The lovely marble statue of Sir Walter, seated with his writing implements and his faithful dog at his feet, was sculpted by John Steell. The 64 statues decorating the monument feature characters from Sir Walter’s books. You will also see many grotesques – those hideous character faces so beloved by Gothic architects, which Kemp included in his design to add to the monument’s “ancient” appearance.

Why You Should Visit:
To enjoy the monument casually at its base, or to climb up for a 360-degree panorama view (note a fee attached to that).

It might be good to know – especially if you are claustrophobic – that this gets a little tight, especially if other climbers happen to be going in the opposite direction.

Opening Hours:
Daily: 10am-7pm (Apr-Sep); 10am-4pm (Oct-Mar)
Robert Stevenson's Childhood Home

5) Robert Stevenson's Childhood Home

In the short span of his life, 13 November 1850 – 3 December 1894, Robert Louis Stevenson (born Robert Lewis Balfour Stevenson) had made history as a great Scottish novelist, poet and travel writer, much famed for his works, such as Treasure Island, Kidnapped, Strange Case of Dr Jekyll and Mr Hyde, and A Child's Garden of Verses.

Widely recognized during his lifetime, Stevenson's critical reputation had been mixed following his death, although today his works are still well received, earning him the rank of the 26th most translated author in the world.

Born and educated in Edinburgh, Stevenson had long suffered from serious bronchial disease; at the age of one he inherited a tendency to coughs and fevers, exacerbated when the family moved to a damp, chilly place at 1 Inverleith Terrace in 1851. When Stevenson turned six, the family moved to the sunnier 17 Heriot Row, but the extreme sickness, especially in winter, hadn't gone away until he was 11.

Stevenson had no siblings and, being odd-looking and eccentric, he found it hard to fit in at a nearby school where he went from age six, and then later, aged 11, when he was sent to the Edinburgh Academy. Frequent illnesses often kept him away from his first school, so for long periods of time he had to rely on private tuition. Stevenson learned to read rather late, at age seven or eight, but even before that he dictated stories to his mother and nurse, and compulsively wrote stories throughout his childhood.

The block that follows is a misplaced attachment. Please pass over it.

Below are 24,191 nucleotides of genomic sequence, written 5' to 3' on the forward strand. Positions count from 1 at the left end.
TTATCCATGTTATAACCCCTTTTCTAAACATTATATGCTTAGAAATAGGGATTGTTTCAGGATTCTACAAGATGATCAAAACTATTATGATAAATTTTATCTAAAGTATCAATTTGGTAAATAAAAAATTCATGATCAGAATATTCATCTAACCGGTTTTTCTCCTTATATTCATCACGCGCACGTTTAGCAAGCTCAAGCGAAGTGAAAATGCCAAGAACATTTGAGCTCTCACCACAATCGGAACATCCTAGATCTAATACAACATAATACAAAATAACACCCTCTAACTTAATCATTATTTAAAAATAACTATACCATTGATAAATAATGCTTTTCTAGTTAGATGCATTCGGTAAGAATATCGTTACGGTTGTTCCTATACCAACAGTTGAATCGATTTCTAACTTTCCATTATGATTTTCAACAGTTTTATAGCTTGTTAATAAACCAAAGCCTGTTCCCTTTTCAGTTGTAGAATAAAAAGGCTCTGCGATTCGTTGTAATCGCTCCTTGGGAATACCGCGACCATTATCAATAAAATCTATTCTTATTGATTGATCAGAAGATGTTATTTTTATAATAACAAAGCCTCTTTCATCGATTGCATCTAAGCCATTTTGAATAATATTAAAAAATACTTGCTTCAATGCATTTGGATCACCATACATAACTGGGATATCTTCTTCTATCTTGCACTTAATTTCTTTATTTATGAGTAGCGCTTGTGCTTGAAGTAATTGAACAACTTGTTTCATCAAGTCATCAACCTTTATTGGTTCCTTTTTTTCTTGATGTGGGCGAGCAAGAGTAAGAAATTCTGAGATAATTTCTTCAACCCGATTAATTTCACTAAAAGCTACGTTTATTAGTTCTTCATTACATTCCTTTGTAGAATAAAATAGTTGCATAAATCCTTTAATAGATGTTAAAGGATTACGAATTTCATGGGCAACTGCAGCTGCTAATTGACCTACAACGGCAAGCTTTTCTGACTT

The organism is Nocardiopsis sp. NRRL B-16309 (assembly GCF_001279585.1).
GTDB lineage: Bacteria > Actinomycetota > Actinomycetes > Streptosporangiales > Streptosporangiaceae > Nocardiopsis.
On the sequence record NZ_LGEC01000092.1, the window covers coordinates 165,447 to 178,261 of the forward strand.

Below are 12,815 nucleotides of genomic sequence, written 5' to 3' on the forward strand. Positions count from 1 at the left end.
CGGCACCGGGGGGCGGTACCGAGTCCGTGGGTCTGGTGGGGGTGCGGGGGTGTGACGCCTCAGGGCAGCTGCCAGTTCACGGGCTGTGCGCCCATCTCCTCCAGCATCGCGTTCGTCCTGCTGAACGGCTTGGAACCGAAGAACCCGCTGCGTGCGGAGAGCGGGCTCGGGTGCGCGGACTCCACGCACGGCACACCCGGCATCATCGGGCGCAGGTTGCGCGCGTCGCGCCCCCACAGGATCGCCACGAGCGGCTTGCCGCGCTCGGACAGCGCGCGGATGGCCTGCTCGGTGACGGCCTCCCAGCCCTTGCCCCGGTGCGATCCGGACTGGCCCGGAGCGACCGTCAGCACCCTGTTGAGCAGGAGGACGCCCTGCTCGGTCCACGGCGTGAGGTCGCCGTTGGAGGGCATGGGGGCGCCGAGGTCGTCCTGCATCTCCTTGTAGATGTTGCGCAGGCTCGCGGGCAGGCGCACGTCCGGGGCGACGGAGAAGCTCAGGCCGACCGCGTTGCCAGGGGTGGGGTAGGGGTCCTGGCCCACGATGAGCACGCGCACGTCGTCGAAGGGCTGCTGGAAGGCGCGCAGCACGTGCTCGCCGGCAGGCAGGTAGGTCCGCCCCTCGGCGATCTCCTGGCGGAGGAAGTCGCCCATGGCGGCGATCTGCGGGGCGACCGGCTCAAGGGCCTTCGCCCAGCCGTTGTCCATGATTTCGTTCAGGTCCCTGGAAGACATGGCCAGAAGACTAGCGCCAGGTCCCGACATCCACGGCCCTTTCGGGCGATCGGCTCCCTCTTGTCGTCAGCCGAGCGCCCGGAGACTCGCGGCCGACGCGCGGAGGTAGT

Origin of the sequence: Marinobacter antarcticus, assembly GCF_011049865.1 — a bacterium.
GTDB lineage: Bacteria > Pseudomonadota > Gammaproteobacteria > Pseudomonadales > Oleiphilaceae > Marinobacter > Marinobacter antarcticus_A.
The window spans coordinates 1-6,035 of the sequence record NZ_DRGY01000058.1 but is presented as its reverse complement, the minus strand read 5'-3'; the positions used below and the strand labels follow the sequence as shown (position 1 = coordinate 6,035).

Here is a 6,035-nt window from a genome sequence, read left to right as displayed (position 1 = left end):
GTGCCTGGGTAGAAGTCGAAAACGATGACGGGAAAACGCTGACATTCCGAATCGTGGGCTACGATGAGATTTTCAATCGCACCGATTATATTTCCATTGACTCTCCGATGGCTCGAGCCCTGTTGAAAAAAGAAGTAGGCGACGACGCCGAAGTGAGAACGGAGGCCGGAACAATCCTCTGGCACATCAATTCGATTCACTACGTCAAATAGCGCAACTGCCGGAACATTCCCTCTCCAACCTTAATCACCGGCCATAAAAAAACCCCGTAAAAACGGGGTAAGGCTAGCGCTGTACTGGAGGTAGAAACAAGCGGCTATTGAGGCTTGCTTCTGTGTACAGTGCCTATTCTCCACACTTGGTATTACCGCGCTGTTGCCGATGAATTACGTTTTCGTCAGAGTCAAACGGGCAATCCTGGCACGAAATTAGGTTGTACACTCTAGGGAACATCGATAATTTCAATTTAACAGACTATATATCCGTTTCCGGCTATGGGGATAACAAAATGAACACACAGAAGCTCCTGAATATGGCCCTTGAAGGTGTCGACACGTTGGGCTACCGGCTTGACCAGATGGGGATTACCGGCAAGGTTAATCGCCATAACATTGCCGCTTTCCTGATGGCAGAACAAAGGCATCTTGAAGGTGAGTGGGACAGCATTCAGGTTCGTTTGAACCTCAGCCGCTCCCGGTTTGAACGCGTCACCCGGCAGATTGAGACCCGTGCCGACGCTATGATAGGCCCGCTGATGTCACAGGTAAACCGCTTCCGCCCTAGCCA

Presently owned by John and Felicitas Macfie, Stevenson's childhood home in Edinburgh has retained much of its original architectural appearance, and is used as a venue for hosting receptions, dinners and conferences.
Sight description based on Wikipedia.
The Conan Doyle Pub

6) The Conan Doyle Pub

Sitting on the corner of York Place, conveniently close to many of the city’s iconic attractions, such as the Edinburgh Playhouse and the Scottish National Portrait Gallery, is a public house named after the creator of Sherlock Holmes, Sir Arthur Conan Doyle. This traditional pub is just a short walk from Conan Doyle's original residence on Picardy Place, in which he was born on 22 May 1859.

This part of the city has been populated since 1685, first by the French refugees who fled the province of Picardy following the revocation of the Edict of Nantes by Louis XIV which outlawed Protestantism; they built a “home away from home”, called the Picardy village.

Inside, The Conan Doyle celebrates the life of its legendary namesake with an array portraits and paraphernalia inspired by the esteemed crime writer's famous works. Other than that, however, the place is well known for its wide range of traditional quality Scottish pub food available all day long, as well as a drinks menu focusing on fine real cask ales and scotch whiskies, served up in a relaxing, Victorian-style surroundings. In addition to the spacious bar and restaurant, there is a mezzanine capable of holding up to 40 guests.

Visitors can pay homage to Conan Doyle outside the pub just as well, at a larger than life commemorative bronze statue of Sherlock Holmes, portrayed as if in meditation on the death of his author, which stands watch over the area, just across the street.